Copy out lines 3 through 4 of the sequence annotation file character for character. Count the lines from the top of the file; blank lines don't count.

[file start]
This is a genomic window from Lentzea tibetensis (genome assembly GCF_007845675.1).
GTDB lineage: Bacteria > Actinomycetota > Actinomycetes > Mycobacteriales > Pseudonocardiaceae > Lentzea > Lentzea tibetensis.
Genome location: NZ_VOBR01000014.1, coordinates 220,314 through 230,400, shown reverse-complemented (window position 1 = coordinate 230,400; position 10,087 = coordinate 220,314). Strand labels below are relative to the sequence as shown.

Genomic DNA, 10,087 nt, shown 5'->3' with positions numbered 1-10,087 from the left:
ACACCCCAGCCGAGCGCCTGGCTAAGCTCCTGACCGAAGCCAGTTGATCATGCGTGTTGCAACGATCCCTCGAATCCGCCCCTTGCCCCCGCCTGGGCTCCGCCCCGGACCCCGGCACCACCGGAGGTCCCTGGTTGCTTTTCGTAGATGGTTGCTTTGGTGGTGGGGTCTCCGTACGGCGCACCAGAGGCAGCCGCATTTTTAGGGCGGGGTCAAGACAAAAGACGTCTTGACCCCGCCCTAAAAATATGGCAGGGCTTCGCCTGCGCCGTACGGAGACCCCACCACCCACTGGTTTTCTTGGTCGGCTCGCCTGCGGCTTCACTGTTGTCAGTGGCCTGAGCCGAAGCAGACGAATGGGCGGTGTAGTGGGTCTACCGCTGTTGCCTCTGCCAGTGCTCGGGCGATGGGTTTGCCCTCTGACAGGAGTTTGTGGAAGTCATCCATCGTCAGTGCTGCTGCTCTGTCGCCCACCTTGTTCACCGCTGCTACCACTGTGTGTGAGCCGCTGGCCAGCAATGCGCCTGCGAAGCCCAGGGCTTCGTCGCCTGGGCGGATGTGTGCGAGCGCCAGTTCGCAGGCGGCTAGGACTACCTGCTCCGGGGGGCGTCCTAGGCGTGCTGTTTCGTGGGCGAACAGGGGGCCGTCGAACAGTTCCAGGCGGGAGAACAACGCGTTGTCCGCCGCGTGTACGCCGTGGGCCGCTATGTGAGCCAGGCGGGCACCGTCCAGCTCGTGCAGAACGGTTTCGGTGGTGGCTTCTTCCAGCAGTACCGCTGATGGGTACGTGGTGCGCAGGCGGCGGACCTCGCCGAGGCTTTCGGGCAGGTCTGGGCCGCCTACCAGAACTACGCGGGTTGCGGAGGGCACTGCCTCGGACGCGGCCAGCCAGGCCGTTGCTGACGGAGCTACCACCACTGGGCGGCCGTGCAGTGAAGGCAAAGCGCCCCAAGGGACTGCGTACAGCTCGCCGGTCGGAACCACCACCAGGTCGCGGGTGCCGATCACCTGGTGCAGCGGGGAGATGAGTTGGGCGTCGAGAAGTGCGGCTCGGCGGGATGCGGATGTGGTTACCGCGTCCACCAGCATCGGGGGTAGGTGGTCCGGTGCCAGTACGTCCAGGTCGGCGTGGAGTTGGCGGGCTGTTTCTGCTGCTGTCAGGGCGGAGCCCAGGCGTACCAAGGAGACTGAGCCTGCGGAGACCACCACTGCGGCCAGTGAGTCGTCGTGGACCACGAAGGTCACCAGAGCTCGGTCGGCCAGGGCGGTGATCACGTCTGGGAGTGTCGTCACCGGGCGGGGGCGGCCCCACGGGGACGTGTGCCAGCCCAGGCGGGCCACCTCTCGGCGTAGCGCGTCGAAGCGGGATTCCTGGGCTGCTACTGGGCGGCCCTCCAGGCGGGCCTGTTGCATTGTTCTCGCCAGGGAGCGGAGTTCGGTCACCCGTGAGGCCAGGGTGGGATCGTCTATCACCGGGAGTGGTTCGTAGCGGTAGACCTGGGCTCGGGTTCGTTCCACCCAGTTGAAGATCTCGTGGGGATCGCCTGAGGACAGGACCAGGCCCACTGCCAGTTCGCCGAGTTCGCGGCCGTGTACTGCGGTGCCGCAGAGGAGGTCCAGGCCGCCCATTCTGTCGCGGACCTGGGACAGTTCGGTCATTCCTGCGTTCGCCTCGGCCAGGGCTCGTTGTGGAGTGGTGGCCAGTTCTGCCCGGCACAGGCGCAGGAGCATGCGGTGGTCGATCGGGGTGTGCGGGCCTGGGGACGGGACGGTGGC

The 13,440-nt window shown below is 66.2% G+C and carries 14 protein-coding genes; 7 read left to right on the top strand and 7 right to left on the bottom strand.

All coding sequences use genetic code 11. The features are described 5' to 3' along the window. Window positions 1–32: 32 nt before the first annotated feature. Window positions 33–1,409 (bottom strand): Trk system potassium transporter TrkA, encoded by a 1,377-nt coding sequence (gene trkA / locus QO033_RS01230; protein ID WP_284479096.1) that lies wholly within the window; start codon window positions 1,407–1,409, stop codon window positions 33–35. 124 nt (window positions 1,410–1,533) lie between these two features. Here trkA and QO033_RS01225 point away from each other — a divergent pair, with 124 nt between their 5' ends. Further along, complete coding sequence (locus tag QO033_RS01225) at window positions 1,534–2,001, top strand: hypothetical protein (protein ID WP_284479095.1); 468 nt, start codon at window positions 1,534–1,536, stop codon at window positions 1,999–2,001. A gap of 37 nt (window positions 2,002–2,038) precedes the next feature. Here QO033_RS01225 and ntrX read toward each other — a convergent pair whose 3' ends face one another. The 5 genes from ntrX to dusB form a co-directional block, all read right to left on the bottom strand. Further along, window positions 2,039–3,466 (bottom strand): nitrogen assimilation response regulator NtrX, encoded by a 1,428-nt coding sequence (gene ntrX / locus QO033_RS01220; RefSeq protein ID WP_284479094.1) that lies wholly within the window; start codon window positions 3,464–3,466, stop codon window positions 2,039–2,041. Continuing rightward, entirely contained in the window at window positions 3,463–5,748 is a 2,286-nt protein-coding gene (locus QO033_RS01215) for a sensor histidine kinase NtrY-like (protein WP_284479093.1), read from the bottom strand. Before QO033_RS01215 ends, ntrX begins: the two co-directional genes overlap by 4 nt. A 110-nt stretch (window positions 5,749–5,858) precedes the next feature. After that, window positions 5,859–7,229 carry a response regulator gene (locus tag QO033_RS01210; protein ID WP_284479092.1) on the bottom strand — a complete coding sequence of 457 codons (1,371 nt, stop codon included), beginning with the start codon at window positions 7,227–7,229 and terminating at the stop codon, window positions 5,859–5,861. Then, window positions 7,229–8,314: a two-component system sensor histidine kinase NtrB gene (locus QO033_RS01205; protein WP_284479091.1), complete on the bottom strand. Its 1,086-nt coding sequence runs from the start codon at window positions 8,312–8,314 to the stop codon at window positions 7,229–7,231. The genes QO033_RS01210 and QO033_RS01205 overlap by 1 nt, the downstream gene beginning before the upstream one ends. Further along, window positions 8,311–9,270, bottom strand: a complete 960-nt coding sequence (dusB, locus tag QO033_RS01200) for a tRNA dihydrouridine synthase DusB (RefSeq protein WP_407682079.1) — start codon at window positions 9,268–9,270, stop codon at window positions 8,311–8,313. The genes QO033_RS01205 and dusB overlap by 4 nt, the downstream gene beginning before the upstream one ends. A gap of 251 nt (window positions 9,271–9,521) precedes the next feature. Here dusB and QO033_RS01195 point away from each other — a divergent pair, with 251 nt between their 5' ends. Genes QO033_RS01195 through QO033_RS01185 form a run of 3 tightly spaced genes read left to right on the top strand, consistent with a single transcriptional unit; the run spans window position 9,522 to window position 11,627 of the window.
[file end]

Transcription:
Genome location: NZ_VOBR01000014.1, coordinates 220,314 through 230,400, shown reverse-complemented (window position 1 = coordinate 230,400; position 10,087 = coordinate 220,314). Strand labels below are relative to the sequence as shown.

Genomic DNA, 10,087 nt, shown 5'->3' with positions numbered 1-10,087 from the left: